Statement from Jeff Shuren, M.D., J.D., Director of the Center for Devices and Radiological Health, on updated safety communication about rates of duodenoscope contamination from preliminary postmarket data
- For Immediate Release:
- December 10, 2018
- Statement From:
Statement AuthorLeadership RoleActing?Leadership RoleDirector - CDRH Offices: Office of the Center DirectorActing?
Advancing medical device safety remains a top priority of the U.S. Food and Drug Administration. This means we are committed to communicating when new, relevant information becomes available about device safety risks, to ensure doctors and patients are better informed about device benefits and risks.
For the past several years, the U.S. Food and Drug Administration has worked extensively with device manufacturers, public health authorities, hospitals and health care providers to help protect patients from bacterial infections associated with the use of duodenoscopes. These flexible, lighted tubes are vital for minimally invasive, life-saving procedures to diagnose and treat problems in the pancreas and bile duct. However, because they contain many small working parts that come in contact with a patient’s bodily fluids, they must be thoroughly cleaned and disinfected between each use to prevent transmission of infections.
The FDA has been involved in an extensive and ongoing effort to prevent patient infections associated with the transmission of bacteria from contaminated duodenoscopes. As part of these efforts, the FDA ordered all U.S. duodenoscope manufacturers—Olympus, Fujifilm, and Pentax—to conduct two postmarket surveillance studies to determine whether health care facilities were able to properly clean and disinfect the devices. Specifically, all three manufacturers are required to conduct two studies; one to sample and culture reprocessed duodenoscopes that are in clinical use to characterize contamination rates and to learn more about issues that contribute to contamination (the sampling studies), and one to assess how effectively the trained hospital staff follow the manufacturer reprocessing instructions (the human factors studies).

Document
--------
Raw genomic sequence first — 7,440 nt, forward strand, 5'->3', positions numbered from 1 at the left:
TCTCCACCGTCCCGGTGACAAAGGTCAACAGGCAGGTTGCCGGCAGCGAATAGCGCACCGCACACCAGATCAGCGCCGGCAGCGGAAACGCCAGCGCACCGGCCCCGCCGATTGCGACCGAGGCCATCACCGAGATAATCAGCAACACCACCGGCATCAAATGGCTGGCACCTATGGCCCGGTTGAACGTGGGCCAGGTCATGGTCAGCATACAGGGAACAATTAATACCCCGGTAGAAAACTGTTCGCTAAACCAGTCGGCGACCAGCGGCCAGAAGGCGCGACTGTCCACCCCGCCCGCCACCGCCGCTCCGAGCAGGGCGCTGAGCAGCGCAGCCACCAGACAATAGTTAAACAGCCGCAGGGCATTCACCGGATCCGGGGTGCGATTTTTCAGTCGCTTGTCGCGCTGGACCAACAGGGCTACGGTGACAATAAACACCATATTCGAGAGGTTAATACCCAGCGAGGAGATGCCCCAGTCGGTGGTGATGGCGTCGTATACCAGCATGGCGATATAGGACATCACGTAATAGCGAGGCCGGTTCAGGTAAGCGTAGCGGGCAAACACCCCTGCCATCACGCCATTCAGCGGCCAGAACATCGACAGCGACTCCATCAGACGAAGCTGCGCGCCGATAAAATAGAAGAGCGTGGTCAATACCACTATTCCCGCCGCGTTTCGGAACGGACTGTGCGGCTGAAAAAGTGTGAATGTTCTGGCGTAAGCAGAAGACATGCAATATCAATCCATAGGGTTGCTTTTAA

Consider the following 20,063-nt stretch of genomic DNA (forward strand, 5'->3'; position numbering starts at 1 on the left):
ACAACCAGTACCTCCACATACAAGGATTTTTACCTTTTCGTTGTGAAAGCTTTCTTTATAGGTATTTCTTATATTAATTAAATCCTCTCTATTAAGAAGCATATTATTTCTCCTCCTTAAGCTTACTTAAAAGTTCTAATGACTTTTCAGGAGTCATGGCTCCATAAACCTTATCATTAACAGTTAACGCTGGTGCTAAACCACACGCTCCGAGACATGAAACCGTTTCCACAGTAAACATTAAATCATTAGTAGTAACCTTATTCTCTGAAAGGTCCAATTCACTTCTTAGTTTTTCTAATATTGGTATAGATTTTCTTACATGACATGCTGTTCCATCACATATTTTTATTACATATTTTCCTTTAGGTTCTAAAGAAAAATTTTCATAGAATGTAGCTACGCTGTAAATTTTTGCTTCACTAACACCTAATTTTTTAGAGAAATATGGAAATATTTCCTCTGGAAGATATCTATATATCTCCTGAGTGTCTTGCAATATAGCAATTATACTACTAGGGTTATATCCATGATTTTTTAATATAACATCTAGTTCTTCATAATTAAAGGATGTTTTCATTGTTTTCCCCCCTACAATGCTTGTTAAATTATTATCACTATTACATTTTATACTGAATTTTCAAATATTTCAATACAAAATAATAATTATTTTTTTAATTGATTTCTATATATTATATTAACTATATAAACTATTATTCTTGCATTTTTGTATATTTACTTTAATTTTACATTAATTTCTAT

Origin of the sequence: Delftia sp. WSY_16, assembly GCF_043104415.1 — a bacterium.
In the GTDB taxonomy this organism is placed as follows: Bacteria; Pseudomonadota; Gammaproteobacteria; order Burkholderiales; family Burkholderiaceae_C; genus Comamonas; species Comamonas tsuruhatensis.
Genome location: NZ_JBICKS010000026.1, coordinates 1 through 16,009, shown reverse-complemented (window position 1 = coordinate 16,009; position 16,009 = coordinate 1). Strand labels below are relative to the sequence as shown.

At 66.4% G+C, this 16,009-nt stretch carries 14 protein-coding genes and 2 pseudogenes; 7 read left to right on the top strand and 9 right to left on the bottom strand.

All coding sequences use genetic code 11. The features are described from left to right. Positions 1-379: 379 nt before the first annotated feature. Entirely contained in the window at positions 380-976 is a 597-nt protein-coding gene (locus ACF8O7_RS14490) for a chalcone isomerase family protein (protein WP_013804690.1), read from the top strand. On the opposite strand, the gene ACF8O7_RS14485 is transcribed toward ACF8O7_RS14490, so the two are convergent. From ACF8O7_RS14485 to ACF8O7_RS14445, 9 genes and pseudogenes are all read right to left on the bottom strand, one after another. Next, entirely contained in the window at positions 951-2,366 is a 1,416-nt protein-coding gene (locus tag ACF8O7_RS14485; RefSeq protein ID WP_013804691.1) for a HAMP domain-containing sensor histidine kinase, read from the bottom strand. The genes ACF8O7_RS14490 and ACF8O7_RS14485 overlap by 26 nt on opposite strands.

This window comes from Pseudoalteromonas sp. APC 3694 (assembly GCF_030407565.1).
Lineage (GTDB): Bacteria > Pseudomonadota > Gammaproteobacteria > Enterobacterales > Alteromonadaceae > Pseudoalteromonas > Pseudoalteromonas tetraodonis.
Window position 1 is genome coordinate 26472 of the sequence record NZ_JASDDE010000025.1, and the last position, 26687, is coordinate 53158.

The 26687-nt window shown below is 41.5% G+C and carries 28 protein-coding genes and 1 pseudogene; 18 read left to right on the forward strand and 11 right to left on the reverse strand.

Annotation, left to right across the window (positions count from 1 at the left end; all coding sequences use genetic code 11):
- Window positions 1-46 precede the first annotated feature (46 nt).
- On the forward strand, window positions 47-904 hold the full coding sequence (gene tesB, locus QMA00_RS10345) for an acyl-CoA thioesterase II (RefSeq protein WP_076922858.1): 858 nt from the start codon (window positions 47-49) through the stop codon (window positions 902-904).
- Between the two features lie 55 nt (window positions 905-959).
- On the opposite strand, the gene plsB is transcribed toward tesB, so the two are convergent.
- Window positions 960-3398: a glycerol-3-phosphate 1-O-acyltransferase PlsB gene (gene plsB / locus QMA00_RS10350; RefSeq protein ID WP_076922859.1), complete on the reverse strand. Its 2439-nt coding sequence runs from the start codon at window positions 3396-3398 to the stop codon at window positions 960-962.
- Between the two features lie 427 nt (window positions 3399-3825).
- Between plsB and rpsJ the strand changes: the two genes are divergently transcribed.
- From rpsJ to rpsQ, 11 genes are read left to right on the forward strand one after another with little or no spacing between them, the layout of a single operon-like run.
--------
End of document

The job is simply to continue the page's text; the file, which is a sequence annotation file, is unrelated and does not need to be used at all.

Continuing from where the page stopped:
These studies are critical to our efforts to evaluate whether the devices’ instructions for reprocessing (e.g., cleaning and disinfecting) are being adequately adhered to by health care facilities, are properly preventing transmission of infections, or should be re-evaluated. Earlier this year, the FDA issued Warning Letters to all three device manufacturers for failure to meet these postmarketing surveillance requirements. The manufacturers have begun collecting the required data and provided the FDA with preliminary study results.
Today, we are issuing a safety communication reporting on these preliminary findings and providing important information for hospitals and health care providers who use and reprocess these devices. Interim results from the sampling studies indicate higher-than-expected contamination rates after reprocessing, with up to 3 percent of properly collected samples testing positive for more than 100 colony forming units of low concern organisms that are unlikely to cause serious infections (but an indication of a reprocessing failure) and an additional 3 percent of properly collected samples testing positive for “high concern” organisms. These are bacteria more often associated with disease, such as E. coli or Staphylococcus aureus (staph).
The manufacturers are currently conducting root cause analyses to better understand these preliminary culturing results. Some factors that may contribute to device contamination include device damage and errors in reprocessing. Because of the higher-than-expected contamination rates and to help protect patients from bacterial infections associated with the use of duodenoscopes, we have included in today’s safety communication updated recommendations regarding steps that health care providers can take to enhance duodenoscope reprocessing.
Hospital and health care facilities that use duodenoscopes should meticulously follow manufacturer reprocessing instructions. In addition, health care facilities should consider implementing supplemental reprocessing measures to reduce the risk of infection transmission, such as microbiological culturing, sterilization, use of a liquid chemical sterilant processing system and repeat high-level disinfection. The FDA previously issued a safety communication recommending these additional reprocessing steps to further reduce the risk of infection and increase the safety of these medical devices.